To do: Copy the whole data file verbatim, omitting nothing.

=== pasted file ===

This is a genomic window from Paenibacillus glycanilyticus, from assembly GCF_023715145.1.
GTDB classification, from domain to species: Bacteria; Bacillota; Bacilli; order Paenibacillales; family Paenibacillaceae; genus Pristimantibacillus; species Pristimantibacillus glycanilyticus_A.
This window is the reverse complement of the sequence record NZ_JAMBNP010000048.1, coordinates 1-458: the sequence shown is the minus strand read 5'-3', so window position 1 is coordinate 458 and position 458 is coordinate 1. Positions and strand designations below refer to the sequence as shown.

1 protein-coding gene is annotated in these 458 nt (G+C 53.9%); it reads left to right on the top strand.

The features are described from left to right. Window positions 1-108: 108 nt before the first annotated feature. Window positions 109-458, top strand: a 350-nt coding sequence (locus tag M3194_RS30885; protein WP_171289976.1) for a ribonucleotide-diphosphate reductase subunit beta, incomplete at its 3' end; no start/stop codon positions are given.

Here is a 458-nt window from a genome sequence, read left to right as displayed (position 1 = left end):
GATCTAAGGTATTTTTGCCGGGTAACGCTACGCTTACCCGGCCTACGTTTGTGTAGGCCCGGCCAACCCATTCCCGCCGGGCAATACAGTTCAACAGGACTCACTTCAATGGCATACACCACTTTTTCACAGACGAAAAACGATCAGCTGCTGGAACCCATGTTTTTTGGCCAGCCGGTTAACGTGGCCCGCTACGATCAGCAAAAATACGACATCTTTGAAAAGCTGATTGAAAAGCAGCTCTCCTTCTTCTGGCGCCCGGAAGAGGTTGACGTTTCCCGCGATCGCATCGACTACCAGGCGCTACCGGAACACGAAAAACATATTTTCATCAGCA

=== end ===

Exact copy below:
This is a genomic window from Paenibacillus glycanilyticus, from assembly GCF_023715145.1.
GTDB classification, from domain to species: Bacteria; Bacillota; Bacilli; order Paenibacillales; family Paenibacillaceae; genus Pristimantibacillus; species Pristimantibacillus glycanilyticus_A.
This window is the reverse complement of the sequence record NZ_JAMBNP010000048.1, coordinates 1-458: the sequence shown is the minus strand read 5'-3', so window position 1 is coordinate 458 and position 458 is coordinate 1. Positions and strand designations below refer to the sequence as shown.

1 protein-coding gene is annotated in these 458 nt (G+C 53.9%); it reads left to right on the top strand.

The features are described from left to right. Window positions 1-108: 108 nt before the first annotated feature. Window positions 109-458, top strand: a 350-nt coding sequence (locus tag M3194_RS30885; protein WP_171289976.1) for a ribonucleotide-diphosphate reductase subunit beta, incomplete at its 3' end; no start/stop codon positions are given.

Here is a 458-nt window from a genome sequence, read left to right as displayed (position 1 = left end):
GATCTAAGGTATTTTTGCCGGGTAACGCTACGCTTACCCGGCCTACGTTTGTGTAGGCCCGGCCAACCCATTCCCGCCGGGCAATACAGTTCAACAGGACTCACTTCAATGGCATACACCACTTTTTCACAGACGAAAAACGATCAGCTGCTGGAACCCATGTTTTTTGGCCAGCCGGTTAACGTGGCCCGCTACGATCAGCAAAAATACGACATCTTTGAAAAGCTGATTGAAAAGCAGCTCTCCTTCTTCTGGCGCCCGGAAGAGGTTGACGTTTCCCGCGATCGCATCGACTACCAGGCGCTACCGGAACACGAAAAACATATTTTCATCAGCA